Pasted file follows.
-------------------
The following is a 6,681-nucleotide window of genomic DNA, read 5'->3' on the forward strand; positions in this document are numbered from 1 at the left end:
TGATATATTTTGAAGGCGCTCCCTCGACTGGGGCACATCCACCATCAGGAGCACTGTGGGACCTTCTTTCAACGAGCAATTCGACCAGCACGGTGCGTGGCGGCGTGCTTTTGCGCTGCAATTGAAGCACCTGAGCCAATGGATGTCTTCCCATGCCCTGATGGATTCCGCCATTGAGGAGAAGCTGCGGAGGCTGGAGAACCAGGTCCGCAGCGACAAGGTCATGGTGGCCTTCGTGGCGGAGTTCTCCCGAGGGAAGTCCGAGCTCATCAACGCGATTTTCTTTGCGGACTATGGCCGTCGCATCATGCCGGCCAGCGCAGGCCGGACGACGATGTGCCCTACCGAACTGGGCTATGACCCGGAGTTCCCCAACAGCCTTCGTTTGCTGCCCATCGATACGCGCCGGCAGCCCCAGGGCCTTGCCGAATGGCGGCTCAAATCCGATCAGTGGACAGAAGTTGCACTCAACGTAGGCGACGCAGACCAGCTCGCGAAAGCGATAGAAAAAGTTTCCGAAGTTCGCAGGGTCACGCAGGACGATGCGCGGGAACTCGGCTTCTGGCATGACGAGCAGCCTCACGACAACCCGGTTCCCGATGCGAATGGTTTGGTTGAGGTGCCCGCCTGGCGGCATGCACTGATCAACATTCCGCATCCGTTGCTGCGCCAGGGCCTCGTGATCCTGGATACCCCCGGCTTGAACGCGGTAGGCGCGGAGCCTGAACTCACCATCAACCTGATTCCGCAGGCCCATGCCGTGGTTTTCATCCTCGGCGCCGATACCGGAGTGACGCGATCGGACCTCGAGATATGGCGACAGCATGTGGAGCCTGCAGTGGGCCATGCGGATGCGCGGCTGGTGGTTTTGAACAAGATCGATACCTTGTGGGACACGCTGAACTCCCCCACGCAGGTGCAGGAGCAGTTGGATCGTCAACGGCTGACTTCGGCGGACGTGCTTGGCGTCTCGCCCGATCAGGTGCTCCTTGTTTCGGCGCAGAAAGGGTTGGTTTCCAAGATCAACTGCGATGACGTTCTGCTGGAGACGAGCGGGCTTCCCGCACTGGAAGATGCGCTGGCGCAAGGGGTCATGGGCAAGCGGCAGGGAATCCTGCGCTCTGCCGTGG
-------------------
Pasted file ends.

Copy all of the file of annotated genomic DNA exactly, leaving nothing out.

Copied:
The following is a 6,681-nucleotide window of genomic DNA, read 5'->3' on the forward strand; positions in this document are numbered from 1 at the left end:
TGATATATTTTGAAGGCGCTCCCTCGACTGGGGCACATCCACCATCAGGAGCACTGTGGGACCTTCTTTCAACGAGCAATTCGACCAGCACGGTGCGTGGCGGCGTGCTTTTGCGCTGCAATTGAAGCACCTGAGCCAATGGATGTCTTCCCATGCCCTGATGGATTCCGCCATTGAGGAGAAGCTGCGGAGGCTGGAGAACCAGGTCCGCAGCGACAAGGTCATGGTGGCCTTCGTGGCGGAGTTCTCCCGAGGGAAGTCCGAGCTCATCAACGCGATTTTCTTTGCGGACTATGGCCGTCGCATCATGCCGGCCAGCGCAGGCCGGACGACGATGTGCCCTACCGAACTGGGCTATGACCCGGAGTTCCCCAACAGCCTTCGTTTGCTGCCCATCGATACGCGCCGGCAGCCCCAGGGCCTTGCCGAATGGCGGCTCAAATCCGATCAGTGGACAGAAGTTGCACTCAACGTAGGCGACGCAGACCAGCTCGCGAAAGCGATAGAAAAAGTTTCCGAAGTTCGCAGGGTCACGCAGGACGATGCGCGGGAACTCGGCTTCTGGCATGACGAGCAGCCTCACGACAACCCGGTTCCCGATGCGAATGGTTTGGTTGAGGTGCCCGCCTGGCGGCATGCACTGATCAACATTCCGCATCCGTTGCTGCGCCAGGGCCTCGTGATCCTGGATACCCCCGGCTTGAACGCGGTAGGCGCGGAGCCTGAACTCACCATCAACCTGATTCCGCAGGCCCATGCCGTGGTTTTCATCCTCGGCGCCGATACCGGAGTGACGCGATCGGACCTCGAGATATGGCGACAGCATGTGGAGCCTGCAGTGGGCCATGCGGATGCGCGGCTGGTGGTTTTGAACAAGATCGATACCTTGTGGGACACGCTGAACTCCCCCACGCAGGTGCAGGAGCAGTTGGATCGTCAACGGCTGACTTCGGCGGACGTGCTTGGCGTCTCGCCCGATCAGGTGCTCCTTGTTTCGGCGCAGAAAGGGTTGGTTTCCAAGATCAACTGCGATGACGTTCTGCTGGAGACGAGCGGGCTTCCCGCACTGGAAGATGCGCTGGCGCAAGGGGTCATGGGCAAGCGGCAGGGAATCCTGCGCTCTGCCGTGG